WATCH: WHO urges caution in relaxation of lockdown; U.S. has over 337K cases and over 9,600 deaths

Coronavirus

The Latest on the coronavirus pandemic. The new coronavirus causes mild or moderate symptoms for most people. For some, especially older adults and people with existing health problems, it can cause more severe illness or death.

TOP OF THE HOUR:

— World Health Organization urges caution in relaxation of lockdown strategies

— Ontario’s Ford: 500,000 masks headed across the border.

— Italy’s day-to-day increase in COVID-19 cases dips again.

— Music stars set to stage live concert on April 18 to raise funds for fight against COVID-19

— Germany’s Merkel says too early to consider ending restrictive measures.

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LONDON — The World Health Organization’s emergencies chief said countries looking to exit their lockdown strategies need to use a “calibrated, step-wise approach” that does not release all the restrictions at once.

Dr. Mike Ryan said Monday that the lockdowns seen in many countries involve shutdowns of schools, workplaces, and social gatherings in venues such as public places and parks.

“It probably would be a bad idea to lift all the lockdown restrictions (at once),” Ryan said, noting that countries shouldn’t be looking to transition out of a shutdown without having a plan in place to keep the spread of COVID-19 to manageable levels.

“The lockdown is pushing the disease down. Once you raise the lockdown, you have to have an alternative method to suppress the infection,” Ryan said, explaining countries should have systems in place to detect cases, track contacts, quarantine suspect cases and test widely for the disease.

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TORONTO — The premier of Canada’s most populous province says U.S. officials have stopped 3 million masks from getting to Ontario from manufacturing giant 3M but he says 500,000 of them are being released Monday.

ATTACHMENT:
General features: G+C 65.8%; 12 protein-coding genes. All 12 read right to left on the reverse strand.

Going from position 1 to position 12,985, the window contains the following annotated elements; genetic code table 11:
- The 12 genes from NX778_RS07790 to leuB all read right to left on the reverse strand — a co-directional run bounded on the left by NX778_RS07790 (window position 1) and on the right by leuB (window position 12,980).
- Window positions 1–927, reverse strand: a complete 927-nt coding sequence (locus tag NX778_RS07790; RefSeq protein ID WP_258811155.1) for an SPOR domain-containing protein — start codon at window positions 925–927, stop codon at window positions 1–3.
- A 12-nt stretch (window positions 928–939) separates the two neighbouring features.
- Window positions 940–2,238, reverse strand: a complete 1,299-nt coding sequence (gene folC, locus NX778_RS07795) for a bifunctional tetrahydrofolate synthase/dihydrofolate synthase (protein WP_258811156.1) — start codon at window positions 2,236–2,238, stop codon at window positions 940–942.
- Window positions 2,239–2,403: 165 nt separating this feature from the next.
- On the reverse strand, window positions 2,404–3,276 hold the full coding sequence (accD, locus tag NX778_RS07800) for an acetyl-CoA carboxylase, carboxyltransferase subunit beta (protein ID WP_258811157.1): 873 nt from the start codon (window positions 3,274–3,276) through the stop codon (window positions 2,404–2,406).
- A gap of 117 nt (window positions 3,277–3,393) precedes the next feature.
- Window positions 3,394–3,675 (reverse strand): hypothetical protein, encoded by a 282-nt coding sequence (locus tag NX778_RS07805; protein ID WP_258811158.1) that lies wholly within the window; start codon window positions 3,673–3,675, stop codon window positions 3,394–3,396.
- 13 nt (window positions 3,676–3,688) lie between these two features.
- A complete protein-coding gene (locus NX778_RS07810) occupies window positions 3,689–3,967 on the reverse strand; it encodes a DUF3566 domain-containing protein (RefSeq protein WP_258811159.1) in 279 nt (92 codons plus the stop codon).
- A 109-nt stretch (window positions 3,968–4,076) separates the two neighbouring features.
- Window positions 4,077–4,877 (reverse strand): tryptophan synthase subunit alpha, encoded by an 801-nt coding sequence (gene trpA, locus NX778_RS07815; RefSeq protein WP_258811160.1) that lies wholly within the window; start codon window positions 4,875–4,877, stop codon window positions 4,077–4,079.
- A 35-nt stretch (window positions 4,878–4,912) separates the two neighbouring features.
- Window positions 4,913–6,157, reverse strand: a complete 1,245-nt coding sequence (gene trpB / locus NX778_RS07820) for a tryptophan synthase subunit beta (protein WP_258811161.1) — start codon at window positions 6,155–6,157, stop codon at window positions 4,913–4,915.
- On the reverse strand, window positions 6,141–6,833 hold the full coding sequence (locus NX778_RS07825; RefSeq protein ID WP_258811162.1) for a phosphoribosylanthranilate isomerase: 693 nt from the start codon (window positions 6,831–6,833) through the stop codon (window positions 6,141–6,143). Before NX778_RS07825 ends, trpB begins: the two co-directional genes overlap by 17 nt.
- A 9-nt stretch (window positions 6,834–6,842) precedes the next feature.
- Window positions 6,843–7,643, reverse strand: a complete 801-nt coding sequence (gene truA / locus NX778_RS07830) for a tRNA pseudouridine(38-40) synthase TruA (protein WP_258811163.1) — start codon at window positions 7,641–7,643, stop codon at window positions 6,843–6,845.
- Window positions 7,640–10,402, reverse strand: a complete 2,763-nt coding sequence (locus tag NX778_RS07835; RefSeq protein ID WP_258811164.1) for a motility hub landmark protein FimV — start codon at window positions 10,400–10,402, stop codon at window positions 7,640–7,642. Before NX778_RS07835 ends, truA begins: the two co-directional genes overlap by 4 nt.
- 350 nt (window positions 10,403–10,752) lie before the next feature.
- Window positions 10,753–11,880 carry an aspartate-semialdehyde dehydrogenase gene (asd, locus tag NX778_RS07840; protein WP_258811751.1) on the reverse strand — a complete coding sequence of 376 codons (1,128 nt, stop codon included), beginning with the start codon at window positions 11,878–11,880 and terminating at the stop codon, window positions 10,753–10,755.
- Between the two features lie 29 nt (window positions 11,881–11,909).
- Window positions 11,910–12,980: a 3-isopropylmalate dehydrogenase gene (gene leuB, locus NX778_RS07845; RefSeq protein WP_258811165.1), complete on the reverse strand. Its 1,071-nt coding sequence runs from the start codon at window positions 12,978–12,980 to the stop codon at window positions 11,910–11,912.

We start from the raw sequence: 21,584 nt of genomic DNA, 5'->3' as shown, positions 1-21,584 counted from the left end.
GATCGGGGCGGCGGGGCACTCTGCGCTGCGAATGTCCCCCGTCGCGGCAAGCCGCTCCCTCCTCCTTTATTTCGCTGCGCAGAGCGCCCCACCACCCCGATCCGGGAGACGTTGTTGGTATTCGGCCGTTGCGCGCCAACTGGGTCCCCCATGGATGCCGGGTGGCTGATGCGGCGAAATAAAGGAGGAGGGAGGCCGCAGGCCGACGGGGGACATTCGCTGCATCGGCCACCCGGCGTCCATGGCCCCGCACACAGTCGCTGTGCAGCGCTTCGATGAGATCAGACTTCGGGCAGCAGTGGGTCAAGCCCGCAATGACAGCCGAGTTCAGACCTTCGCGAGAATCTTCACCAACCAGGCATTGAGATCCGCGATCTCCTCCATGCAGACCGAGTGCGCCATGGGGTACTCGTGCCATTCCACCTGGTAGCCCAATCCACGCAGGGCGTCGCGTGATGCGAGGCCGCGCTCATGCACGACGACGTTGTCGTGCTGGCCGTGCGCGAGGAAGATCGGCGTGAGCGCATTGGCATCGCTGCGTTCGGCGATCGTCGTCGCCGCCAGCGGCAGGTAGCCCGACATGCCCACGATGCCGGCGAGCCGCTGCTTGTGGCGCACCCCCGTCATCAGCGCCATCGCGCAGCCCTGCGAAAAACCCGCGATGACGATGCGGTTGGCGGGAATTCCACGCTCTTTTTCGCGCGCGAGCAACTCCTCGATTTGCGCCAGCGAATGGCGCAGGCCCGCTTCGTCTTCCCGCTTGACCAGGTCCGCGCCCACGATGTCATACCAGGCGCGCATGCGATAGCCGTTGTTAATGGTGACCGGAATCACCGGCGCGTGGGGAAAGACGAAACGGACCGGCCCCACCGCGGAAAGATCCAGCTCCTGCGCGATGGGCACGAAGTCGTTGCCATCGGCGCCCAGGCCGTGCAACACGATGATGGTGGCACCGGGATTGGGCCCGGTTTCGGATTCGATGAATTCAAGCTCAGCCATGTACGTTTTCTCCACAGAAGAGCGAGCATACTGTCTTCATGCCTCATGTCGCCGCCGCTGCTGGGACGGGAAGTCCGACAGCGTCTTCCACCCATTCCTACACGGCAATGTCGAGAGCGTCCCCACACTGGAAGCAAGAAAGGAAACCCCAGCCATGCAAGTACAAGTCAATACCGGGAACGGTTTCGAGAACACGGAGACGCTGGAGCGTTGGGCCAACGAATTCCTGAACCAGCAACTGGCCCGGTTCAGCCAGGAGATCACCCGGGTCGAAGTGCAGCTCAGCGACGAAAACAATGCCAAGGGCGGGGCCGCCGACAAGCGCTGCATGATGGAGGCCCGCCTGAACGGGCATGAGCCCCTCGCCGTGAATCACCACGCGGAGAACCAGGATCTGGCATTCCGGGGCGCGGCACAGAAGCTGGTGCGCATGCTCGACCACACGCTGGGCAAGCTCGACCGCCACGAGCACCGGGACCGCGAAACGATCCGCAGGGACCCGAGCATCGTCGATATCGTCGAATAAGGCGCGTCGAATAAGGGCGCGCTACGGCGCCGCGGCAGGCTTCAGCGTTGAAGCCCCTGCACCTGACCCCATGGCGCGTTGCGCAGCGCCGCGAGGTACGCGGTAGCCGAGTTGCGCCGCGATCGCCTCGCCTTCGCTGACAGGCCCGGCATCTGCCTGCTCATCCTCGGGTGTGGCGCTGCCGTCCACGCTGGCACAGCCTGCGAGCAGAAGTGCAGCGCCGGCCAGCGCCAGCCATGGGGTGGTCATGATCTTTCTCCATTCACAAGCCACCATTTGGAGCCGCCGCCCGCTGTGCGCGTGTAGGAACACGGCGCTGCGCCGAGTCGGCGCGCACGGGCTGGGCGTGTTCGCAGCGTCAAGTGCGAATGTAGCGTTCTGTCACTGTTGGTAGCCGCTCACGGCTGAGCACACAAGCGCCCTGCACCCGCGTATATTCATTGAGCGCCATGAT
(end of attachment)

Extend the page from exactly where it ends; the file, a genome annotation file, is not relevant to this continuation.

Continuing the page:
Ontario Premier Doug Ford says getting masks across the U.S. border is difficult after the Trump administration announced it would prevent the export of N95 protective masks.

Ford says he’s hopeful Canada will get an exemption and says he feels better about that after speaking with United States Trade Representative Robert Lighthizer. Ford says he’s grateful for anything he can from the U.S. after delays in global shipments and recent restrictions at the U.S. border have left Ontario with about a one-week supply of critical protective equipment for health care workers.

Canadian health care workers — like those in the U.S. — are in dire need of the masks that provide more protection against the virus that causes COVID-19.

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GENEVA — The World Health Organization chief says it will give new guidance to countries as they decide whether to order or advise people to wear masks to help fight the coronavirus.

WHO Director-General Tedros Adhanom Ghebreyesus pointed to “limited research” on the matter and said: “There is no black or white answer, and no silver bullet.”

“Masks alone cannot stop the pandemic,” he said.

Tedros repeated WHO’s insistence that medical masks “must be prioritized for health workers on the front lines of the response,” and noted the masks are in short supply globally.